Caregiving and dementia/Topics/Allied health

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DTSC logosymbol.jpg This page describes a Dementia Training Study Centre National Priority Area.
Allied health

This NPA focuses on caring for people with dementia through the allied health disciplines.

What is Allied Health[edit | edit source]

The role of Allied Health (AH) professionals in the care and support of people with dementia and their families is a significant one. AH professionals constitute approximately 18% of the total health workforce; a similar proportion to medical practitioners. [1] However definitions of Allied Health vary, as do groupings of the professions it comprises, and methods of classification [2] Historically AH tended to be defined in terms of exclusion (i.e. any health profession not medical, nursing or dental) but as the range and number of health professions continues to grow AH is now more often described in terms of inclusion[3] [4] [5]. Inclusion is based on a set of key attributes required to be considered an AH profession such as: an appropriate university degree qualification; registration, accreditation or professional association membership; and, a practitioner role that involves restoring and maintaining optimal function[6][7]

Allied Health as a priority for DTSC[edit | edit source]

As a priority area for QLD DTSC a small number of AH professions were selected as a specific focus. They include Occupational Therapy, Diversional Therapy, Social Work and now Psychology. These professions though not all universally recognised or acknowledged as AH are some of those most likely to be involved in the care of people with dementia in acute care, community and residential care settings.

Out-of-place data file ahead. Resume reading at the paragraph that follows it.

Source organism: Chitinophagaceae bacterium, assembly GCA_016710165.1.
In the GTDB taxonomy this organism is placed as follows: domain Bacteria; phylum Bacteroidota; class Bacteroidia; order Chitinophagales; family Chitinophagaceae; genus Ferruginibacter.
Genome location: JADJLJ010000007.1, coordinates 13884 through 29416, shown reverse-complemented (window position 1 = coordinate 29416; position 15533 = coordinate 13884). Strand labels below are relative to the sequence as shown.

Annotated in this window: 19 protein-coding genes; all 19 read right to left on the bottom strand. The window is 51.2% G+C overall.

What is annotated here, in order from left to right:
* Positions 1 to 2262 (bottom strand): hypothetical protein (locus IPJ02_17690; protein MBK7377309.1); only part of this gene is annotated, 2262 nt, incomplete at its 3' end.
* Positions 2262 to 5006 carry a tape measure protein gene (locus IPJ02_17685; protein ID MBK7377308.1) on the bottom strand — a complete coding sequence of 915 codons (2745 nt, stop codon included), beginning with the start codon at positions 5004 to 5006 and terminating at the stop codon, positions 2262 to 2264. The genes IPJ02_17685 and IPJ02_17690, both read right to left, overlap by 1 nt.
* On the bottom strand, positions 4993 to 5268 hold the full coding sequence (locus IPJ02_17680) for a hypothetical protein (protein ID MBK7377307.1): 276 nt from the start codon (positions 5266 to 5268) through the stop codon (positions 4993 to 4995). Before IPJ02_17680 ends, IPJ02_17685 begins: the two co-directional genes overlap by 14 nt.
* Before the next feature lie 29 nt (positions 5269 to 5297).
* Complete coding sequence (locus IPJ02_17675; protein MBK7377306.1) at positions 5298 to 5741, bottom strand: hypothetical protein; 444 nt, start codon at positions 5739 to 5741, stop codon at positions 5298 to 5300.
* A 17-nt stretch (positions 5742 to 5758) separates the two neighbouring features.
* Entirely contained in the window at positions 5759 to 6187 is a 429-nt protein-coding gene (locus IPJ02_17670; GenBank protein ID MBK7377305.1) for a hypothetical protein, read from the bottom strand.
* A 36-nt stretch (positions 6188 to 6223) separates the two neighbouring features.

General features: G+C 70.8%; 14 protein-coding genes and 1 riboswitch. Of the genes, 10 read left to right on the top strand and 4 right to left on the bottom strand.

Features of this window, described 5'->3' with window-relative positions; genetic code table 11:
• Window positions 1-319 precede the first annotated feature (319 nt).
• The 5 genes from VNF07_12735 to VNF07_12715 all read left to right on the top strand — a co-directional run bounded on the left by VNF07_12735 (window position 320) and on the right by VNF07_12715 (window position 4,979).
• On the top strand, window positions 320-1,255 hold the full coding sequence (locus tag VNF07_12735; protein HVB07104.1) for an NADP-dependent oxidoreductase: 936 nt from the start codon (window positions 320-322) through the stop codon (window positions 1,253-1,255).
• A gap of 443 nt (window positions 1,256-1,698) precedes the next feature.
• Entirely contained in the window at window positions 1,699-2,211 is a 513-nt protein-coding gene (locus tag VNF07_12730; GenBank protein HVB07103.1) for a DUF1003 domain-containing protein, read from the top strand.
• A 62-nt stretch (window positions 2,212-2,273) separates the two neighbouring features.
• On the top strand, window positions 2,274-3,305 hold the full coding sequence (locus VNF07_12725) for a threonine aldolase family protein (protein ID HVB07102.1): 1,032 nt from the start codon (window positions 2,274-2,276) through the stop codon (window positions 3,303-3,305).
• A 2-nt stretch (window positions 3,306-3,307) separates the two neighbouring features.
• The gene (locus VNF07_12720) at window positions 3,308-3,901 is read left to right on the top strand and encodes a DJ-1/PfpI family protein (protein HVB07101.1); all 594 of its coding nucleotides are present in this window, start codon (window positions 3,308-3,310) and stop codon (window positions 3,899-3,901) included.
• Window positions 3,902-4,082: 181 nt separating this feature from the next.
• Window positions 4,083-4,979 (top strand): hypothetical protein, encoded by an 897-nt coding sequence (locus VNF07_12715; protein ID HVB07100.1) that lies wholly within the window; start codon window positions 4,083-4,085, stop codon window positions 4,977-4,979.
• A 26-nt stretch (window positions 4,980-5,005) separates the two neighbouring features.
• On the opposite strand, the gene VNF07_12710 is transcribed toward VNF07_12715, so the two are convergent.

In 2012, the QLD DTSC conducted a national survey to identify the key dementia education and training needs of Diversional Therapists, Occupational Therapists and Social Workers. Results summaries for each profession are available on the new Allied Health resource page in the DTSC website. The survey results were also presented as a poster at the Dementia Collaborative Research Centres Forum in Brisbane in 2013.

References[edit | edit source]

  1. Australian Institute of Health and Welfare 2010. Australia’s health 2010. Australia’s health series no. 12. Cat. no. AUS 122. Canberra: AIHW.
  2. Australian Health Workforce Advisory Committee – The Australian Allied Health Workforce - An Overview of Workforce Planning Issues, AHWAC Report 2006.1, Page 14. http://www.ahwo.gov.au/documents/Publications/2006/The%20Australian%20allied%20health%20workforce.pdf
  3. Australian Health Workforce Advisory Committee – The Australian Allied Health Workforce - An Overview of Workforce Planning Issues, AHWAC Report 2006.1, Page 14. http://www.ahwo.gov.au/documents/Publications/2006/The%20Australian%20allied%20health%20workforce.pdf
  4. Lowe S, Adams R, O'Kane A. A framework for the categorization of the Australian Health Workforce – a discussion paper. Canberra, ACT: SARRAH; 2007.
  5. Allied Health Professions Australia, Definition of Allied Health, 2012. Available at: http://www.ahpa.com.au/Home/AboutAlliedHealth.aspx, accessed 20/1/2014
  6. Allied Health Professions Australia, Definition of Allied Health, 2012. Available at: http://www.ahpa.com.au/Home/AboutAlliedHealth.aspx, accessed 20/1/2014
  7. The Allied & Complementary Health Professions and National Registration; A discussion paper. February 2011 Services for Australian Rural and Remote Allied Health, Canberra Available at http://www.sarrah.org.au/site/index.cfm?display=65820 Accessed 30/1/2014